“I know nurses who had to leave nursing because of traumatic brain injuries and post-concussion syndrome,” she said. “One-third of nurses consider leaving their job or profession because of workplace violence — and that’s a huge number.”

Lipscomb drove home the point of workplace violence throughout settings.

“A large percentage of nurses say they work in fear for their safety,” she said. “Being in a constant state of hypervigilance can lead to metabolic syndrome and many unseen consequences.”

Nurses also have left their jobs or the profession because of bullying and other uncivil behaviors, said Jacobs, a psychiatric-mental health nurse, and co-founder and principal of CoMass Group LLC, which provides education and training to create safe and civil workplace cultures.

“These types of behaviors are very disruptive to nurses, causing stress that just snowballs,” she said. “And most nurses don’t know how to deal with it, which adds to their stress. They begin to think there is something wrong with them and to question their own skills and competency.

“And it’s difficult for them to be fully engaged with their patients when they’ve just been blindsided by their colleague and are still reliving the encounter.”

Further, research has shown that high and enduring stress levels can lead to a range of ill effects, from insomnia to cardiovascular issues to diabetes, among others.

What can be done

Jane Lipscomb

“So many organizations have statements about zero tolerance [for bullying and violence],” Lipscomb said. “That’s not what’s going to make a difference. All organizations and facilities need a comprehensive safety management program in place that is constantly being re-evaluated and improved upon. That’s what will make a difference.”

That program should include interventions to address affected nurses’ emotional and psychological injuries, as well as ongoing support for RNs — not just post-injury or post-incident, according to Lipscomb. Additionally, teams need to conduct an objective debriefing on how a violent episode occurred and how to improve processes for preventing it in a way that is blame-free.

She added that in the draft document, ANA takes a strong position calling for the implementation of comprehensive safety plans, and the importance of employers and nurses working together to address the entire range of harmful and violent behaviors. It provides detailed recommendations for both employers and nurses.

Brecher maintained that it’s critical that nurses report incidents of workplace violence. It’s also important to try to make the worker’s compensation process as “uncomplicated as humanly possible” and provide nurses with psychological support through an employee assistance program or other resources.

“As nurses, we all have to say we’re not going to tolerate this anymore,” Brecher said. “It’s so important to create a safe environment for everybody, and it’s our job to make the needed culture change. So I urge nurses to read ANA’s position statement on incivility, bullying and workplace violence and seek out other resources.”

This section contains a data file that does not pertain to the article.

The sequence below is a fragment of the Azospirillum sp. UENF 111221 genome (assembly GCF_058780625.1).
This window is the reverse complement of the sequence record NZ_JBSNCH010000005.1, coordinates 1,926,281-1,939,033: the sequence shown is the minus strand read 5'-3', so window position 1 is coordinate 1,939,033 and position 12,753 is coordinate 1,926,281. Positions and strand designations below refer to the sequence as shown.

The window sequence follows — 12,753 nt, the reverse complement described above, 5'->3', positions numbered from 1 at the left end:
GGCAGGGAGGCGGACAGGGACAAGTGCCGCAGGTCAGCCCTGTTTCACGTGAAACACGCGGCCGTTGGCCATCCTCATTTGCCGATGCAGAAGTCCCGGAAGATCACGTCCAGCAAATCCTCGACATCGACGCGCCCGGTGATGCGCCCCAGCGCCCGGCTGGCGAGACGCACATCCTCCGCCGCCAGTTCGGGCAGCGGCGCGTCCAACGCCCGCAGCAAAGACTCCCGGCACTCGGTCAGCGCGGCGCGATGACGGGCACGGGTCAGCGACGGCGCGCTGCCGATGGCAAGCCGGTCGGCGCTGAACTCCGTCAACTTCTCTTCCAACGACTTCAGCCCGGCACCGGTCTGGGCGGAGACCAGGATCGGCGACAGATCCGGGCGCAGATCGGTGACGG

Jacobs, an ANA panel member, also offered some practical advice for nurses who are faced with disruptive behaviors, such as snide remarks, gossip, sabotage or being bullied by a peer or other health care professional.

Nurses who are targeted need to talk with their manager, a trusted mentor or a good friend and discuss what’s been happening to them and how they might handle it. They also need to learn how to address the perpetrator’s bad behaviors directly, Jacobs said. Once the decision is made to confront the perpetrator, it is important to prepare and practice what they want to say. Ask to speak with him or her privately and address the person in a direct yet respectful manner. They may also want to have a witness present.

“We’re not formally taught how to deal with these situations,” she said. “Some people are better at it than others. It takes building strong communication skills — and practice. We also need to empower bystanders who can walk over to support a colleague who may be in an uncomfortable situation.”

And finally, practicing deep breathing exercises and learning other relaxation techniques will be helpful in managing the extreme stress and anxiety these toxic situations cause, and will allow nurses to be fully present for their patients.

“Nurses have such precious little time with their patients as it is,” Jacobs said. “We need to be able to do what we’ve been trained and love to do in a safe and healing environment that supports the health and well-being of patients and nurses.”

— Susan Trossman is the senior reporter for The American Nurse.


ANA statements and tools on workplace violence and incivility:

Not Part of the Job: How to Take a Stand Against Violence in the Work Setting, by Jane Lipscomb and Matt London:

Emergency Nurses Association studies and toolkit:

American Psychiatric Nurses Association position statement:

National Institute for Occupational Safety and Health training and education, other information: and